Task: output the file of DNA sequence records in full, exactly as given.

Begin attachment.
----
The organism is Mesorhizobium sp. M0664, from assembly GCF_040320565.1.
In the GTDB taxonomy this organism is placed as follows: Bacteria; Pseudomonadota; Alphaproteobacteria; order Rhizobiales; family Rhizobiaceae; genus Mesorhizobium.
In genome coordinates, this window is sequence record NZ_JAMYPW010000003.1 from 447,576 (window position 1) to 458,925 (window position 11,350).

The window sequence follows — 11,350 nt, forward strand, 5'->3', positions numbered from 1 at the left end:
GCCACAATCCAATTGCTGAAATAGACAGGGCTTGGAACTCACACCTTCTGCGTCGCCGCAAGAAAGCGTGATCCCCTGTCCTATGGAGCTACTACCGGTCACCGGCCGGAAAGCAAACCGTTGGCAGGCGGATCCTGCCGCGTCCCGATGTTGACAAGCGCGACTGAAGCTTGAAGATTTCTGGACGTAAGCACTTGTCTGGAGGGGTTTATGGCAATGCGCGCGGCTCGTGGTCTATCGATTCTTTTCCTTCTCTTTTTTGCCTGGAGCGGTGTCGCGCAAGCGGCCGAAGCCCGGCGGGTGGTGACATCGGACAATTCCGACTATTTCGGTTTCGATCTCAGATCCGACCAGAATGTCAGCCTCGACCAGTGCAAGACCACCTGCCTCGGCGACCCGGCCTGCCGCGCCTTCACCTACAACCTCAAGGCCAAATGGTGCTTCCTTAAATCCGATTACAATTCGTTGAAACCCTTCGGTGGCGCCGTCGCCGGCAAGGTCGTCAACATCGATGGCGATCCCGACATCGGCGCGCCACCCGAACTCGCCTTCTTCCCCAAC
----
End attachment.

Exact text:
The organism is Mesorhizobium sp. M0664, from assembly GCF_040320565.1.
In the GTDB taxonomy this organism is placed as follows: Bacteria; Pseudomonadota; Alphaproteobacteria; order Rhizobiales; family Rhizobiaceae; genus Mesorhizobium.
In genome coordinates, this window is sequence record NZ_JAMYPW010000003.1 from 447,576 (window position 1) to 458,925 (window position 11,350).

The window sequence follows — 11,350 nt, forward strand, 5'->3', positions numbered from 1 at the left end:
GCCACAATCCAATTGCTGAAATAGACAGGGCTTGGAACTCACACCTTCTGCGTCGCCGCAAGAAAGCGTGATCCCCTGTCCTATGGAGCTACTACCGGTCACCGGCCGGAAAGCAAACCGTTGGCAGGCGGATCCTGCCGCGTCCCGATGTTGACAAGCGCGACTGAAGCTTGAAGATTTCTGGACGTAAGCACTTGTCTGGAGGGGTTTATGGCAATGCGCGCGGCTCGTGGTCTATCGATTCTTTTCCTTCTCTTTTTTGCCTGGAGCGGTGTCGCGCAAGCGGCCGAAGCCCGGCGGGTGGTGACATCGGACAATTCCGACTATTTCGGTTTCGATCTCAGATCCGACCAGAATGTCAGCCTCGACCAGTGCAAGACCACCTGCCTCGGCGACCCGGCCTGCCGCGCCTTCACCTACAACCTCAAGGCCAAATGGTGCTTCCTTAAATCCGATTACAATTCGTTGAAACCCTTCGGTGGCGCCGTCGCCGGCAAGGTCGTCAACATCGATGGCGATCCCGACATCGGCGCGCCACCCGAACTCGCCTTCTTCCCCAAC